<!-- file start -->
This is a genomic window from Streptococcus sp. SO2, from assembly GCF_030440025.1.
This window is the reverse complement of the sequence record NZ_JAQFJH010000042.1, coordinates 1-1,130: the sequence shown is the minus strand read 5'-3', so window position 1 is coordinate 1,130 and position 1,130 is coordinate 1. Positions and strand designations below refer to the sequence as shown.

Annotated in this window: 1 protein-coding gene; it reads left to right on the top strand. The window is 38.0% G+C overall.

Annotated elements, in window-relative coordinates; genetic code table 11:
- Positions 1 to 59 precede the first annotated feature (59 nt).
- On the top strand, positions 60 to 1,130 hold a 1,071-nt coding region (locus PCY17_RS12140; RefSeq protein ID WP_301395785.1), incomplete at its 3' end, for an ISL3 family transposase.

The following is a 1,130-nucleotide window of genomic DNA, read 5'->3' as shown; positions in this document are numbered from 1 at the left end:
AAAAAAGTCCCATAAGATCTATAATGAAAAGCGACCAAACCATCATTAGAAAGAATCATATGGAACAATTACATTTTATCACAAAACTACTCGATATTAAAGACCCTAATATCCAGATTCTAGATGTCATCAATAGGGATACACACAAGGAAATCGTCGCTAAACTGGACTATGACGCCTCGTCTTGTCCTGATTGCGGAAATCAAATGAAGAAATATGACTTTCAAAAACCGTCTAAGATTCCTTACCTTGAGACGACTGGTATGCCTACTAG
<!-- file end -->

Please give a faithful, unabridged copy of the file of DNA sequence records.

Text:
This is a genomic window from Streptococcus sp. SO2, from assembly GCF_030440025.1.
This window is the reverse complement of the sequence record NZ_JAQFJH010000042.1, coordinates 1-1,130: the sequence shown is the minus strand read 5'-3', so window position 1 is coordinate 1,130 and position 1,130 is coordinate 1. Positions and strand designations below refer to the sequence as shown.

Annotated in this window: 1 protein-coding gene; it reads left to right on the top strand. The window is 38.0% G+C overall.

Annotated elements, in window-relative coordinates; genetic code table 11:
- Positions 1 to 59 precede the first annotated feature (59 nt).
- On the top strand, positions 60 to 1,130 hold a 1,071-nt coding region (locus PCY17_RS12140; RefSeq protein ID WP_301395785.1), incomplete at its 3' end, for an ISL3 family transposase.

The following is a 1,130-nucleotide window of genomic DNA, read 5'->3' as shown; positions in this document are numbered from 1 at the left end:
AAAAAAGTCCCATAAGATCTATAATGAAAAGCGACCAAACCATCATTAGAAAGAATCATATGGAACAATTACATTTTATCACAAAACTACTCGATATTAAAGACCCTAATATCCAGATTCTAGATGTCATCAATAGGGATACACACAAGGAAATCGTCGCTAAACTGGACTATGACGCCTCGTCTTGTCCTGATTGCGGAAATCAAATGAAGAAATATGACTTTCAAAAACCGTCTAAGATTCCTTACCTTGAGACGACTGGTATGCCTACTAG